“It’s just more work than a neighborhood could stand,” says of the water wells. “That’s the reason we gave it to LCRA. A bunch of people on retirement, little income. You couldn’t talk ‘em into spending money on this joker.” Howell says the neighborhood got together and decided it would be best to sell the wells to the LCRA, then buy back the water as customers.
Howell says the LCRA came in and fixed most of the patchwork he and other residents had done over the twenty-five years on the wells. He says he never heard anyone in the neighborhood complain about selling the wells to the LCRA… until now.
“I’m dumbfounded,” says Joe Barbera. “I’ve never been in this kind of predicament.” Barbera is a handyman of sorts for the community, filling the many empty hours of retirement by going around town to fix whatever happens to be broken at the moment. Today’s task is doctoring Howell’s La-Z-Boy, but it’s clear he’d rather come up with a solution to the dying well.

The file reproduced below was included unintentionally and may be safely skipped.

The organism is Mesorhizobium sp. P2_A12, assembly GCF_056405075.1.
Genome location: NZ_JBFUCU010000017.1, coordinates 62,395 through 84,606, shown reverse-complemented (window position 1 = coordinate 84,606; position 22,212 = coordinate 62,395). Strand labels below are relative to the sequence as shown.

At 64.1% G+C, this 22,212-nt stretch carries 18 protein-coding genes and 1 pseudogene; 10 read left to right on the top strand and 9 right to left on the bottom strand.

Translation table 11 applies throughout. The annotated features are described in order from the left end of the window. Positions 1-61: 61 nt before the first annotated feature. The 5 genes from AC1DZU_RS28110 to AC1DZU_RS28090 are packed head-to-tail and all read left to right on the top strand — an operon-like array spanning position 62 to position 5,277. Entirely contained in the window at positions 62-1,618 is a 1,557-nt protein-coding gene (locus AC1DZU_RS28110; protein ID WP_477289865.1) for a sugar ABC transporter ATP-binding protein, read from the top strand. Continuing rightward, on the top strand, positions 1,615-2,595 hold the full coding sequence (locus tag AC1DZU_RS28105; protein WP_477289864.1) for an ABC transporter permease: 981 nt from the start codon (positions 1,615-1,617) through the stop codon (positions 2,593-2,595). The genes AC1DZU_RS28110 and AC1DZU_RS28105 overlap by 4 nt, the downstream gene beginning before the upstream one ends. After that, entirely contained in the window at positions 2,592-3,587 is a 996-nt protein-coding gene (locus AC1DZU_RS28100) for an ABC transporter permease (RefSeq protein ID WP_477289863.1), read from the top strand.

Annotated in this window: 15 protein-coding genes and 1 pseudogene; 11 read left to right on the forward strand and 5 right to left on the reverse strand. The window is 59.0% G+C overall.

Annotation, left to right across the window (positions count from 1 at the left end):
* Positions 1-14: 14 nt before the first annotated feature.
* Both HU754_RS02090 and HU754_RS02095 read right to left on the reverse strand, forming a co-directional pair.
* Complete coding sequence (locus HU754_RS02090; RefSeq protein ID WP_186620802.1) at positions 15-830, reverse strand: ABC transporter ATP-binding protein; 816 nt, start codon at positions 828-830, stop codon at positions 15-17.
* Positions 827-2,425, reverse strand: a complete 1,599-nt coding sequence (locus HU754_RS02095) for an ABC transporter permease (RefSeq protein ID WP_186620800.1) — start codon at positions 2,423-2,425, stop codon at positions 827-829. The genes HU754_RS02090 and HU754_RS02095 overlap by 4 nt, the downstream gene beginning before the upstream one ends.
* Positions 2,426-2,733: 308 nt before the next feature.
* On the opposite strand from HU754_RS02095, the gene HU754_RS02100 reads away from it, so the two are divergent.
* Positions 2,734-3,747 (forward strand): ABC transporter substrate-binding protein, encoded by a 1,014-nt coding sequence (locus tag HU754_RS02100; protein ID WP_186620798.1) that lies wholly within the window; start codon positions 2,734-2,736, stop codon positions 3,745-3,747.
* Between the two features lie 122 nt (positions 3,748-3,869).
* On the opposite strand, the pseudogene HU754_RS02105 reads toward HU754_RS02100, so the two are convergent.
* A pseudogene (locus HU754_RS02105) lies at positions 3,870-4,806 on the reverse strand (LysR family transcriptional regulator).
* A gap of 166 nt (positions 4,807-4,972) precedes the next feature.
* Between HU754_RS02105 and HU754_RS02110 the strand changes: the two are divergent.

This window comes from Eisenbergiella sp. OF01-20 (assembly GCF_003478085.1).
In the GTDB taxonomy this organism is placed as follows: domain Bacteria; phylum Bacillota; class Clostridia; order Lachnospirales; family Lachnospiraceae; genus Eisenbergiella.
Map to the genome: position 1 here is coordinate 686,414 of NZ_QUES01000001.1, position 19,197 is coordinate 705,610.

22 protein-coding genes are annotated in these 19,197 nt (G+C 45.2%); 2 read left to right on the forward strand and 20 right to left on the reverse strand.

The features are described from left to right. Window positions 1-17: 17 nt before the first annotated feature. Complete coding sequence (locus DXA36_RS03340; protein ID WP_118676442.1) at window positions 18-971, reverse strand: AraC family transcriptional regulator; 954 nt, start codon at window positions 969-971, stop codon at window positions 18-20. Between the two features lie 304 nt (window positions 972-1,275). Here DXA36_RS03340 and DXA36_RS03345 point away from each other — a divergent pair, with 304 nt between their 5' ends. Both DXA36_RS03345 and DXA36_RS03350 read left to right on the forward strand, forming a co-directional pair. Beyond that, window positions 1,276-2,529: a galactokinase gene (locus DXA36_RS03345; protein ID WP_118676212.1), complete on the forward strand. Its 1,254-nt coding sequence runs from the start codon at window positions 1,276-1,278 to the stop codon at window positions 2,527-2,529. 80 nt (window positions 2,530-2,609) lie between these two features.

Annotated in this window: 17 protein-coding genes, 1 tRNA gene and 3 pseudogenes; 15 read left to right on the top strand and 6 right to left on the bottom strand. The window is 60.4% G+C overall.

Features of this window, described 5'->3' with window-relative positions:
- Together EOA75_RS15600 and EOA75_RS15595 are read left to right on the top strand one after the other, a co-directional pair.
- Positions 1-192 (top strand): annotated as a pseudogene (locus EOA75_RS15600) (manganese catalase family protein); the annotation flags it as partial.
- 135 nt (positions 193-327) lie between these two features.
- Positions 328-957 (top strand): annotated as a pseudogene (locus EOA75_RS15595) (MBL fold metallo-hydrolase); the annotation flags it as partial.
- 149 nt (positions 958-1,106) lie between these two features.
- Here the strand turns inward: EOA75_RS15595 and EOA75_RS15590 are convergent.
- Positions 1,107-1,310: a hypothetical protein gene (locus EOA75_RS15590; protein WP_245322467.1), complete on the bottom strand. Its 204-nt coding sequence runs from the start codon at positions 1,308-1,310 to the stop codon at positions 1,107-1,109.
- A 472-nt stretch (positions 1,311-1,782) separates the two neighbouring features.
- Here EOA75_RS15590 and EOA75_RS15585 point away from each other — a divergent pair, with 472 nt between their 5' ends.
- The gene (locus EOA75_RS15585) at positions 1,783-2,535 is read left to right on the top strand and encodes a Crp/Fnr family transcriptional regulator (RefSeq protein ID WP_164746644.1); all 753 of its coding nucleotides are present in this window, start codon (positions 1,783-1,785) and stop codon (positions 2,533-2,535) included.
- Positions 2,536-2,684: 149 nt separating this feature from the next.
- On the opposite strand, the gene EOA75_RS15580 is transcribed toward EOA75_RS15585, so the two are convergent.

What’s to blame? The LCRA says it’s the drought, which has been going on for well over a year. “It is all a function of the drought,” LCRA spokesperson Clara Tuma says.
But that answer isn’t good enough for the people that live in Spicewood Beach. “Are we gonna go back to the old days where we got to carry [water] in by the buckets?” asks Barbera.
Actually, that’s basically what the LCRA will be forced to do.
“When this well fails, and we assume that it’s going to fail at some point, we would truck water in,” says Ryan Rowney, the LCRA’s manager of water operations. It would take four to five loads a day to meet the community’s water needs once the well runs dry any day now. With each load carrying about 4 thousand gallons, it’s not going to be cheap.
“I don’t have an answer yet on how the costs are going to be allocated. I will tell you that it won’t be as cheap as being able to pump it out of the earth,” Rowney says.
A Beach With No Water
While the lakefront location of the community and streets named “Golf Course Drive” give the impression of an opulent neighborhood, the reality is that Spicewood Beach is largely populated by double-wide trailers and retirees on modest budgets.